Call for u-turn

Four out of five firms suffer hit from NIC increase

Jonathan Reynolds: shares call for an emergency budget

Four out of five employers (81%) say the increase in national insurance contributions has had a negative impact on their business, including higher staff costs, forcing them to raise prices or cut investment.

The British Chambers of Commerce, which surveyed more than 1,100 UK employers, is calling for the rise in employer contributions from 13.8% to 15.05% to be immediately reversed for at least a year, as firms battle surging costs.

Hannah Essex, co-executive director at the BCC, said:   “Businesses are telling us that the rise in National Insurance contributions has been a body blow as they try to get back on their feet. 

“When firms are already facing a toxic mix of surging inflation, rising energy costs and supply chain disruption, this increase is very hard to swallow. 

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“The tight labour market is already pushing up staff costs and the NI rise has only served to exacerbate that pressure, without having a positive impact on recruitment.  

“With firms’ profits also taking a further hit, after two years of the pandemic, it is no surprise that their investment intentions are also weakening. 

“But it is not too late to change tack and push the increase back until firms are in a better place to take on the extra burden.  

“The costs crises facing firms and people in the street are two sides of the same coin. If we can ease the pressure on businesses, then they can keep a lid on the price rises.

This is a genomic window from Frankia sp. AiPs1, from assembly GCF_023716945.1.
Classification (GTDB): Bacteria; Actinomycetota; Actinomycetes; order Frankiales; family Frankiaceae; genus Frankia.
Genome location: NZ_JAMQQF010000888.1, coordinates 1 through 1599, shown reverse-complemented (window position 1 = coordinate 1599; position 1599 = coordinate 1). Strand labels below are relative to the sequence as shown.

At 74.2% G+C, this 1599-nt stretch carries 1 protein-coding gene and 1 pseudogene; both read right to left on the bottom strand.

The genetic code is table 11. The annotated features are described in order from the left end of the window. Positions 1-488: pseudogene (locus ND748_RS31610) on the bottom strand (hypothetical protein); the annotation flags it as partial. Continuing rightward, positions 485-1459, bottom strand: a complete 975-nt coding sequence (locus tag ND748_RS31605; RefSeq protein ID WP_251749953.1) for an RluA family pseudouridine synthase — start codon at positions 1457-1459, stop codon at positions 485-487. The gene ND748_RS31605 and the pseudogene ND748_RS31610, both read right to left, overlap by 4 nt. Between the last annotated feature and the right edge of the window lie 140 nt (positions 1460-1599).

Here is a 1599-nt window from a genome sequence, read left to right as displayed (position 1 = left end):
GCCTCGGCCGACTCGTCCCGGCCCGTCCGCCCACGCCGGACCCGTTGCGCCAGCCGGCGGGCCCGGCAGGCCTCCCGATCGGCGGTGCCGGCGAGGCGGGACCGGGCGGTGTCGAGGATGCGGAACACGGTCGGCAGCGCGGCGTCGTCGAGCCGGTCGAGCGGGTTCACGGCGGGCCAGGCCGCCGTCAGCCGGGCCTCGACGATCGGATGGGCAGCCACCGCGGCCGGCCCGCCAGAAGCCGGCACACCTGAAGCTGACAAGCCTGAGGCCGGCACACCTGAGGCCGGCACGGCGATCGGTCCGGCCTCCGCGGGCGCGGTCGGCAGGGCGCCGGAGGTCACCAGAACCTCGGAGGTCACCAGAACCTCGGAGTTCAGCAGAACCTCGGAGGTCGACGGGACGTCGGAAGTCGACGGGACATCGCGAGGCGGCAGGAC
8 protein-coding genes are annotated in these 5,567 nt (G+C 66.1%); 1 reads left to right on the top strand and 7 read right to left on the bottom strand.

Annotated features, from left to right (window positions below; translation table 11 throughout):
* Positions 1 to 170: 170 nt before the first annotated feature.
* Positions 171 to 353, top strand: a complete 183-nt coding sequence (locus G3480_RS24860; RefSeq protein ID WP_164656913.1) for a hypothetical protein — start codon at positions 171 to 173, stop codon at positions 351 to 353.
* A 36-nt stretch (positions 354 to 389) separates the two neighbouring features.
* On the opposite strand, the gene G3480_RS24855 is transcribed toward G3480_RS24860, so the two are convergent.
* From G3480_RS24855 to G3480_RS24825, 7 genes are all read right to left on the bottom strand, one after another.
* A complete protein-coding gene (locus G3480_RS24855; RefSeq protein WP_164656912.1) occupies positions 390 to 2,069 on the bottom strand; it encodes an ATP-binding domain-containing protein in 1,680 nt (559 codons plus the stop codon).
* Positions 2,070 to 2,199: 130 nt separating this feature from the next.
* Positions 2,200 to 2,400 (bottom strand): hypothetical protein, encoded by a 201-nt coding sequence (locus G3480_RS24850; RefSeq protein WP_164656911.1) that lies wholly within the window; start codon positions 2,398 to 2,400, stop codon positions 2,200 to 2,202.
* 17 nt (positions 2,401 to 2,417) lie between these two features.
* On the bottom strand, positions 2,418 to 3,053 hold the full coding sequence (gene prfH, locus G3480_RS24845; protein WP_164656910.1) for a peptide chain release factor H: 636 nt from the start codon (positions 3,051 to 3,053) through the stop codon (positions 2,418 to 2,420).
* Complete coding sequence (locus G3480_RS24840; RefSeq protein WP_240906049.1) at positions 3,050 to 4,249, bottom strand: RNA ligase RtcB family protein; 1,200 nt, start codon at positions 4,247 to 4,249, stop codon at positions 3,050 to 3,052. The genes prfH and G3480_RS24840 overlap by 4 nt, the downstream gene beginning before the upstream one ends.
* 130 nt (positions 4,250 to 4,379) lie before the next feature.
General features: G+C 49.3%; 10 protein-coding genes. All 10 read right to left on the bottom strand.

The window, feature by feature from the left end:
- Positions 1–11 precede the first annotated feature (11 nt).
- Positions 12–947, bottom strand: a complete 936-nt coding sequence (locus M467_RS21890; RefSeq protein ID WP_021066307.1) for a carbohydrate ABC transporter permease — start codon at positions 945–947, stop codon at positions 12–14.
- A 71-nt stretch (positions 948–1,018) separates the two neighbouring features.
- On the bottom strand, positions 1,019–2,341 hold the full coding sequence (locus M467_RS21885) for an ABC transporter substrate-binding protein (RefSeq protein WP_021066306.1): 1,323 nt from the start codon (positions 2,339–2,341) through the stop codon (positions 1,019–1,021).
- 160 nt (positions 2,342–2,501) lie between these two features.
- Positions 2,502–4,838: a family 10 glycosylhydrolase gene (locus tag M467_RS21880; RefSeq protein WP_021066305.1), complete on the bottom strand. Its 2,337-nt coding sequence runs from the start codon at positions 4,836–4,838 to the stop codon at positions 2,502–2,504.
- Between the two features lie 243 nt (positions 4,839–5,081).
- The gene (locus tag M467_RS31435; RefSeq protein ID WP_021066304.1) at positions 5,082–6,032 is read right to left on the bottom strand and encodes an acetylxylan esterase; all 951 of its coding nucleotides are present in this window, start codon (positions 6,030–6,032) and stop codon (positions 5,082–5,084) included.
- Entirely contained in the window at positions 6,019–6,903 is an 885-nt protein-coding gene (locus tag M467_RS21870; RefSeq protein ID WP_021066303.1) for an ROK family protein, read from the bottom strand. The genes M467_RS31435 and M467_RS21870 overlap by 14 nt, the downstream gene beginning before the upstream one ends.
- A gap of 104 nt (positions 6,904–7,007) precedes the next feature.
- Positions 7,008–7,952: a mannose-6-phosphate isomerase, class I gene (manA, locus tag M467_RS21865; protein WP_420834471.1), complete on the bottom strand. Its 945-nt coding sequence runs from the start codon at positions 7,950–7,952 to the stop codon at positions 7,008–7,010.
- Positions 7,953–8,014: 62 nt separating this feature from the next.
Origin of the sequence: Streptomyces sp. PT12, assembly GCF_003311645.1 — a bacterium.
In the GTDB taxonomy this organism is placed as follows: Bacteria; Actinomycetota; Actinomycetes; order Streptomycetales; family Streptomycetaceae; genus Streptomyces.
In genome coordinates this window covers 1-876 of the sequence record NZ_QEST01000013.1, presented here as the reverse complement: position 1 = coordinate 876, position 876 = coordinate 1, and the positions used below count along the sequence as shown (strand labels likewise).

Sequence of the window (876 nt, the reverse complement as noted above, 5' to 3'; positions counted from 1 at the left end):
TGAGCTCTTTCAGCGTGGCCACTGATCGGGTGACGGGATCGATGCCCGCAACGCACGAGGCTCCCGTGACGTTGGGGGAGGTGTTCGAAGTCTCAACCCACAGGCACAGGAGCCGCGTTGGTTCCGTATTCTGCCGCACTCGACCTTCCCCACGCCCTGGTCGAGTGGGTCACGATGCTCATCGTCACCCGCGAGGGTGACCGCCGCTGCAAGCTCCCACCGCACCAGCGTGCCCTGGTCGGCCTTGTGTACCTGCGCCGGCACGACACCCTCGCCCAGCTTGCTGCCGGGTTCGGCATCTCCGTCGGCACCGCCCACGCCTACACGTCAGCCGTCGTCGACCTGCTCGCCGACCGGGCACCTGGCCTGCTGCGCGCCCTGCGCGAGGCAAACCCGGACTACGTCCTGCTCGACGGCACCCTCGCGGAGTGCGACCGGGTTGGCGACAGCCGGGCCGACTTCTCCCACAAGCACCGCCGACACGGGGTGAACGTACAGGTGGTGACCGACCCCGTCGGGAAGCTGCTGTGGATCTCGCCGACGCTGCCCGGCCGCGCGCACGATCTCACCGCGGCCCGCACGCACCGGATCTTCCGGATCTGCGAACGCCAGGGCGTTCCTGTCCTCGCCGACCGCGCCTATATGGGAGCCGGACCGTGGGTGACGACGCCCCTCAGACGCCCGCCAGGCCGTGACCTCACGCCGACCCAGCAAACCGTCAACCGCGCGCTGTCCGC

“Acting now will also put businesses in a better position to create the future profits needed to fill tax coffers.”   

Jonathan Reynolds, Labour’s Shadow Business Secretary, said: “The Government need to act and bring forward an emergency budget. Every day they delay is another day they are hurting British businesses.

“The Conservatives’ £9 billion tax hike on employers is hurting investment and is a tax on jobs at the worst possible time.

“Labour would bring forward an emergency budget, with a windfall tax on oil and gas producers to lower bills for families and support energy intensive industries. Our plans to cut taxes for small business would save firms up to £5,000 this year. Labour backs British business.”

As part of its demand for an emergency budget, the BCC is also calling for a cut in VAT on energy bills from 20% to 5% for a minimum of one year.  It wants free Covid tests reinstated for companies to ease the strain on productivity caused by persistent high absences.



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